Coastal management in Australia uses a range of approaches by multiple levels of government. The majority of management is done by local councils and state governments. National protection for coastal biodiversity comes from the EPBC Act, where coastal environments receive national protection if they are classified as Ramsar wetlands (under the Convention on Wetlands of International Importance), or if they contain nationally threatened species, ecological communities or migratory species. The Great Barrier Reef is also a site of World Heritage and national significance under the EPBC Act.
Recent advances in coastal management include the creation of the Marine Estate Management Authority in New South Wales, introduction of improved mechanisms for assessing and managing the impacts of dredging activities in Western Australia, and development of CoastAdapt—a climate change planning tool for local government—by the National Climate Change Adaptation Research Facility.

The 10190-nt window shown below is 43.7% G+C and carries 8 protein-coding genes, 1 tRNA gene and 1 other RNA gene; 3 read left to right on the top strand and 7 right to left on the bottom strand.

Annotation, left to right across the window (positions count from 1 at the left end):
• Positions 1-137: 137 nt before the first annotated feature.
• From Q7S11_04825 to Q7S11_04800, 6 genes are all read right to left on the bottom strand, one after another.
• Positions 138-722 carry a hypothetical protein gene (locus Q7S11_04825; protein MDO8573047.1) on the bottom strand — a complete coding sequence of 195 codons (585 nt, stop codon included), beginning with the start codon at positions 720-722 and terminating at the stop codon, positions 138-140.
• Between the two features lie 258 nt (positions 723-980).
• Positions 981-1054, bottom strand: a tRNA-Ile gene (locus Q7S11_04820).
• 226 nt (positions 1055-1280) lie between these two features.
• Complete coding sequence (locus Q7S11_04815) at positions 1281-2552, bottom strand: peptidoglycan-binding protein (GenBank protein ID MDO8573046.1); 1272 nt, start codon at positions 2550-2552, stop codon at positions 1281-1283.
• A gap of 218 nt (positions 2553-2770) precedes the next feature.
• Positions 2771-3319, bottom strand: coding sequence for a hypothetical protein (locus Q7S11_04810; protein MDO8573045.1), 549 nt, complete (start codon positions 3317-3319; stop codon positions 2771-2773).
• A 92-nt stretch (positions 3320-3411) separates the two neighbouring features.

The 2015 National Marine Science Plan outlined the views of the scientific community about the future of marine and coastal research needs in Australia, and identified the creation of sustainable urban coastal development as a key challenge in supporting Australia’s blue economy.
To help to address the threat of microplastic pollution, in 2015, the Australian, state and territory governments announced a voluntary removal of microbeads from personal care, cosmetic and cleaning products sold in Australia by July 2018.